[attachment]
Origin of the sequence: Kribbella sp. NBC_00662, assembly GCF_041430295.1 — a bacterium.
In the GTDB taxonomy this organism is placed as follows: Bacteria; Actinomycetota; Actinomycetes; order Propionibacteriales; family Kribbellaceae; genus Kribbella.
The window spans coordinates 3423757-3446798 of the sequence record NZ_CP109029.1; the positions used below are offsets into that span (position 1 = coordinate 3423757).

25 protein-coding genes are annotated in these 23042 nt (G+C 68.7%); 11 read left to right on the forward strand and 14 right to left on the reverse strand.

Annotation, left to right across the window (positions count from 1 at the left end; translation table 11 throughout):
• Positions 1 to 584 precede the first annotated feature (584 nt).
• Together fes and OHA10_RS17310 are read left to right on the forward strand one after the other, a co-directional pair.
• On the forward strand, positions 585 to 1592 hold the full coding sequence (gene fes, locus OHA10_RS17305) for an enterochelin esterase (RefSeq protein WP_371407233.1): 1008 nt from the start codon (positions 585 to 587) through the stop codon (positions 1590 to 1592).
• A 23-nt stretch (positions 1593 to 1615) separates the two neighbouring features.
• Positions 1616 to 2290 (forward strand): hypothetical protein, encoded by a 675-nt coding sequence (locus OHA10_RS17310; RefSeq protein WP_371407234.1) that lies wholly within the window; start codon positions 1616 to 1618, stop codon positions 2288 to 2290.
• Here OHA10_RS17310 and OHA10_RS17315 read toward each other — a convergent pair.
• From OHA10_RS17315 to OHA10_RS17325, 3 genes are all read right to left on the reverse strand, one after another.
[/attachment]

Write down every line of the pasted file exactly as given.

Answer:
Origin of the sequence: Kribbella sp. NBC_00662, assembly GCF_041430295.1 — a bacterium.
In the GTDB taxonomy this organism is placed as follows: Bacteria; Actinomycetota; Actinomycetes; order Propionibacteriales; family Kribbellaceae; genus Kribbella.
The window spans coordinates 3423757-3446798 of the sequence record NZ_CP109029.1; the positions used below are offsets into that span (position 1 = coordinate 3423757).

25 protein-coding genes are annotated in these 23042 nt (G+C 68.7%); 11 read left to right on the forward strand and 14 right to left on the reverse strand.

Annotation, left to right across the window (positions count from 1 at the left end; translation table 11 throughout):
• Positions 1 to 584 precede the first annotated feature (584 nt).
• Together fes and OHA10_RS17310 are read left to right on the forward strand one after the other, a co-directional pair.
• On the forward strand, positions 585 to 1592 hold the full coding sequence (gene fes, locus OHA10_RS17305) for an enterochelin esterase (RefSeq protein WP_371407233.1): 1008 nt from the start codon (positions 585 to 587) through the stop codon (positions 1590 to 1592).
• A 23-nt stretch (positions 1593 to 1615) separates the two neighbouring features.
• Positions 1616 to 2290 (forward strand): hypothetical protein, encoded by a 675-nt coding sequence (locus OHA10_RS17310; RefSeq protein WP_371407234.1) that lies wholly within the window; start codon positions 1616 to 1618, stop codon positions 2288 to 2290.
• Here OHA10_RS17310 and OHA10_RS17315 read toward each other — a convergent pair.
• From OHA10_RS17315 to OHA10_RS17325, 3 genes are all read right to left on the reverse strand, one after another.